Ottawa’s March Madness

10/08/2018 Posted by admin

by Peter Harris

The blood sport of Ottawa politics is about to reach fever pitch. Next week will be a wild one, and predicting how it will all unfold – is like choosing the final four in the NCAA Basketball extravaganza south of the border.

So, what are the chances all this fun puts Canadian politicians on the hustings? Here is a completely unscientific, randomly chosen, day-by-day breakdown of the odds the government falls next week, sending Canadians to the polls.

MONDAY…1 in 308 chance of falling:
The opposition will land the first hit of the week. After scrapping with Ministers, a Commons committee will table a report finding the government in contempt of Parliament for holding back the price tag of its crime agenda.

The big question is: when will MPs vote on this unprecedented ruling in the House of Commons? Not Monday – this will likely happen either Wednesday or Thursday – so odds the government falls are not very good.

Expect everyone to be on their best behaviour heading into budget day.

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TUESDAY…36 in 56-billion:
Does 56 billion seem a little much? That is the size of the deficit going into Tuesday’s budget. Stephen Harper expects it will shrink by another 25 per cent over the next few months, which means there might be enough wiggle room for the Tories to make budget cuts AND spend enough to convince another party to support the budget.

How about that 36 number? This is how many NDP MPs the government will need to pass it. They might also choose to throw something at the Bloc Quebecois. In fact, anything can happen but you can be sure there won’t be a vote Tuesday.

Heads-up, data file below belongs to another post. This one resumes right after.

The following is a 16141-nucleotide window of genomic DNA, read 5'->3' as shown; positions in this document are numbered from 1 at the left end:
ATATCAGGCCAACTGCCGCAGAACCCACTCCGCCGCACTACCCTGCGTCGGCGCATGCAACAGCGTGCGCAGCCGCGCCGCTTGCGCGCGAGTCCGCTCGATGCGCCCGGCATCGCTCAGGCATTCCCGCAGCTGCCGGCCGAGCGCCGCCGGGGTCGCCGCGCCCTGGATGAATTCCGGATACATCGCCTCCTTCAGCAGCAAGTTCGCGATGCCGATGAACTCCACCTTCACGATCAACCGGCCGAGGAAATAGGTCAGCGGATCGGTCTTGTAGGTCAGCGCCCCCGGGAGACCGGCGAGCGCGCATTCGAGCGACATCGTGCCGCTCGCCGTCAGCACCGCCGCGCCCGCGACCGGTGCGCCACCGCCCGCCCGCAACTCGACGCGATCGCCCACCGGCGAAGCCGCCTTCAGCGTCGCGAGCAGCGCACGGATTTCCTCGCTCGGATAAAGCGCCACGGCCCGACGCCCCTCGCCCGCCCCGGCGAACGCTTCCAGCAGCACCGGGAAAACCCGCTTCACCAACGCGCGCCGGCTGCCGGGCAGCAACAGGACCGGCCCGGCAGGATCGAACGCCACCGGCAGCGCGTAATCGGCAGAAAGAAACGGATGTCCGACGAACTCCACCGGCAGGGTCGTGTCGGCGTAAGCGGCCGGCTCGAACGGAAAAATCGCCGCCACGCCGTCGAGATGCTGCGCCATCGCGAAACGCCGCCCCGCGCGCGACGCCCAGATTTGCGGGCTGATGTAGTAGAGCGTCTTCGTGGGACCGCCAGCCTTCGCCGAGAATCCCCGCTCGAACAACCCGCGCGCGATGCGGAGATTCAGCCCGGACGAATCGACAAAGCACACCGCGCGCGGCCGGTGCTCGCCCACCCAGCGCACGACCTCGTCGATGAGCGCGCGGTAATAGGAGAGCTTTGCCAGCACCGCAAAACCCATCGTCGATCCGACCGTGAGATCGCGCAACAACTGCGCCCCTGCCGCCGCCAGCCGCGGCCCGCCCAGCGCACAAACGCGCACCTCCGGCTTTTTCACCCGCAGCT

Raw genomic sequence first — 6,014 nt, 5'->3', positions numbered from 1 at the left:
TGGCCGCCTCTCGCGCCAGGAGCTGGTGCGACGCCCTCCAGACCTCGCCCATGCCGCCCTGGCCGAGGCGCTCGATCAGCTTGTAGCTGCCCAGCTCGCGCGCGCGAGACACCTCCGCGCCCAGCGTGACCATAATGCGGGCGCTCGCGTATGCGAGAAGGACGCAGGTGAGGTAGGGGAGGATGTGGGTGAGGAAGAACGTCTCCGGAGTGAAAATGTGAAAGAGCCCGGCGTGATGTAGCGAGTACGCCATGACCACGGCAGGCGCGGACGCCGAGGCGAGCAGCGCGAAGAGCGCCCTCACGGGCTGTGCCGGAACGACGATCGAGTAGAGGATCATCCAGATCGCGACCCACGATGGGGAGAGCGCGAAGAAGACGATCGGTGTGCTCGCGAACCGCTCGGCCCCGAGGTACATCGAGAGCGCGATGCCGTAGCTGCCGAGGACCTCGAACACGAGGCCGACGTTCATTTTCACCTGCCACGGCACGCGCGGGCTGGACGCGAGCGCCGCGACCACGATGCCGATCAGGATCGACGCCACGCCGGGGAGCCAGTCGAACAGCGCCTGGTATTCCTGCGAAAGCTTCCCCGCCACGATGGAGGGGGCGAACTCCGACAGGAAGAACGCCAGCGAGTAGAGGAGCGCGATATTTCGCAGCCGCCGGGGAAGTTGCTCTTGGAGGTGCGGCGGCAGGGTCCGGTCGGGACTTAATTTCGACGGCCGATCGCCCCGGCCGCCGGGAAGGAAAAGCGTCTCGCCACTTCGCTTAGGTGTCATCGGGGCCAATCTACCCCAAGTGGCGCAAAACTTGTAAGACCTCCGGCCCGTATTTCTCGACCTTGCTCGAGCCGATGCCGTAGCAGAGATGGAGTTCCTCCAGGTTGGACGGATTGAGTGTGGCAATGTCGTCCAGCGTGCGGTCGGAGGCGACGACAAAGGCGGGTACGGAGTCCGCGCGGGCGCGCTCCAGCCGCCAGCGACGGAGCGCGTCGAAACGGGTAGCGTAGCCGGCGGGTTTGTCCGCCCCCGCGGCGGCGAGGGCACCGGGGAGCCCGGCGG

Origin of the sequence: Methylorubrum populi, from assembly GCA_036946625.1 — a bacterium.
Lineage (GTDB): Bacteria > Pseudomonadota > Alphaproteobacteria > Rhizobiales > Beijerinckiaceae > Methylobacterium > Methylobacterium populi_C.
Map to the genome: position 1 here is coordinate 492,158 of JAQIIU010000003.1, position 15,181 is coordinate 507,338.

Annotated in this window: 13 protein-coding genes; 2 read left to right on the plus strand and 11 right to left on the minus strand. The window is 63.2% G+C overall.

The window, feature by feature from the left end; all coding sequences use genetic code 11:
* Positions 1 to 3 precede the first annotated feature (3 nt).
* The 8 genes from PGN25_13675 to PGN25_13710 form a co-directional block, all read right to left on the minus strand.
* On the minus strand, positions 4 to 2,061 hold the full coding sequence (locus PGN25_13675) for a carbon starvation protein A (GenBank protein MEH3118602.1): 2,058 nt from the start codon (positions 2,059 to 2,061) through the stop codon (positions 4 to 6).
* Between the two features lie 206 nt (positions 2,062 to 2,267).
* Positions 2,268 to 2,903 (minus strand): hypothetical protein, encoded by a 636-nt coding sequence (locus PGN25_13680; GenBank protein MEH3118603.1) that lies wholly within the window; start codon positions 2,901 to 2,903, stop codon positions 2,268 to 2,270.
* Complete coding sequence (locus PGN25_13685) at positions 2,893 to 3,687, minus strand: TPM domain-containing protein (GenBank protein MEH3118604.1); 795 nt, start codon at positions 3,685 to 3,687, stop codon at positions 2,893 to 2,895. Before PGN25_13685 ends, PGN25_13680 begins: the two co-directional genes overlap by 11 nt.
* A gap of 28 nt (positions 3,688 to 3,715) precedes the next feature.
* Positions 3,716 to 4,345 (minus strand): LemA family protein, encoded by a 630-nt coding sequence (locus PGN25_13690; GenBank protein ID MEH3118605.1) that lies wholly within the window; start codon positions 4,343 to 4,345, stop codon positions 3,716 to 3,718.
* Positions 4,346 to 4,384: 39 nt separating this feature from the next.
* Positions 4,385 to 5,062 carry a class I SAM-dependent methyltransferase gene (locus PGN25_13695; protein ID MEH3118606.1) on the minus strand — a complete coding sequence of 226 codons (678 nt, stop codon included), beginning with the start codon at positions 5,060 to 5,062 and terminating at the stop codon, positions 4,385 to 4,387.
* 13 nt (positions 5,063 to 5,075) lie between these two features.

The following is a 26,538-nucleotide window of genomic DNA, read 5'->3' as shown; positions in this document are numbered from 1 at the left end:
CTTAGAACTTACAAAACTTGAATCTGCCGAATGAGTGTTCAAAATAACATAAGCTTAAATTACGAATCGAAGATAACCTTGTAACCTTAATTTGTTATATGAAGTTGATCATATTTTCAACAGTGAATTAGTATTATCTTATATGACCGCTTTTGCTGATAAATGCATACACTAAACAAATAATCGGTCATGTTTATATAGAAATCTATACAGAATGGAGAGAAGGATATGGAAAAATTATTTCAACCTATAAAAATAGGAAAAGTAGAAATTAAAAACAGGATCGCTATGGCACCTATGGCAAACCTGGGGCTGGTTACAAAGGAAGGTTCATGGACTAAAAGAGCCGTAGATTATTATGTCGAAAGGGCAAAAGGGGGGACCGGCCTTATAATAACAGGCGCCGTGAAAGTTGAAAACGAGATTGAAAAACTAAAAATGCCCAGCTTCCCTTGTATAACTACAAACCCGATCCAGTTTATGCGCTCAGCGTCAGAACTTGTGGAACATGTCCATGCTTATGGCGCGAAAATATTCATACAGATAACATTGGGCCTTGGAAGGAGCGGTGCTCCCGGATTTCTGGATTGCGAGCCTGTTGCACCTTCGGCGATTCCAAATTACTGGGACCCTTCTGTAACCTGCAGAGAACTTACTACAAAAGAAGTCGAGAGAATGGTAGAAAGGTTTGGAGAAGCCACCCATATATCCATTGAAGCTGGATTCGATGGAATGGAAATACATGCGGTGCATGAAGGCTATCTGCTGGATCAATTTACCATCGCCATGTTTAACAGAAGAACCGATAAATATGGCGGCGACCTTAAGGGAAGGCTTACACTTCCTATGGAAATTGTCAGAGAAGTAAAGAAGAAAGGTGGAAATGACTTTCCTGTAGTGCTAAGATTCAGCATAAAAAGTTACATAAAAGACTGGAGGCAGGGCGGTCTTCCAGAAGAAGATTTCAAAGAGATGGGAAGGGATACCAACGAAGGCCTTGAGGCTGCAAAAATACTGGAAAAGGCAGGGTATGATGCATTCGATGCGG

After the budget is presented in the House of Commons at 4.00 PM ET, the opposition leaders will either declare what they will do or – especially in Jack Layton’s case – hint at what they plan to do and rest on it until Wednesday.

Photo by Adrian Wyld, The Canadian Press.

WEDNESDAY…1 in 20:
The budget debate begins. By now, it should be clear whether the budget landed with a loud thud or if it has enough NDP or Bloc support. This isn’t the only test Wednesday; a vote on the contempt ruling could happen, but expect the government to push this vote off to the following week.

So what if they do vote today and find the government in contempt? Who knows where this leads, but it does not automatically bring down the government, it just makes it harder to justify keeping the lights on in the House of Commons.

THURSDAY…1 in 9:
Thursday will likely bring more budget debate and potentially the contempt debate/vote. Add an opposition amendment to the budget that will require a vote and suddenly the government is faced with a confidence motion.

At this point, there is a 100 per cent chance everyone on the Hill will be looking to the weekend for either a break or to hit the hustings.

Photo by Sean Kilpatrick, The Canadian Press.

FRIDAY…1 in 2:
TGIF…? It depends where you sit. This is a Liberal opposition day so they get the keys to the House for a few hours. The Liberals will quickly introduce a motion listing all the reasons Parliament lost confidence in the government. If it gets the support of the NDP and Bloc, expect the Tories to pull the plug. If not, it still isn’t over.

The final trip wire is a vote on the estimates in the afternoon. This is the money that keeps government programs up and running. A vote involving money is a confidence motion, so if the opposition votes against these estimates, Canada goes to the polls.

Of course, in a week where anything can happen the odds of something unexpected happening are pretty good. As for the odds of avoiding an election altogether? They get slimmer as the week gets closer. Let the games begin.

Peter is one of Global National’s correspondents based in Ottawa. Follow him on Twitter: @PeterHarris.

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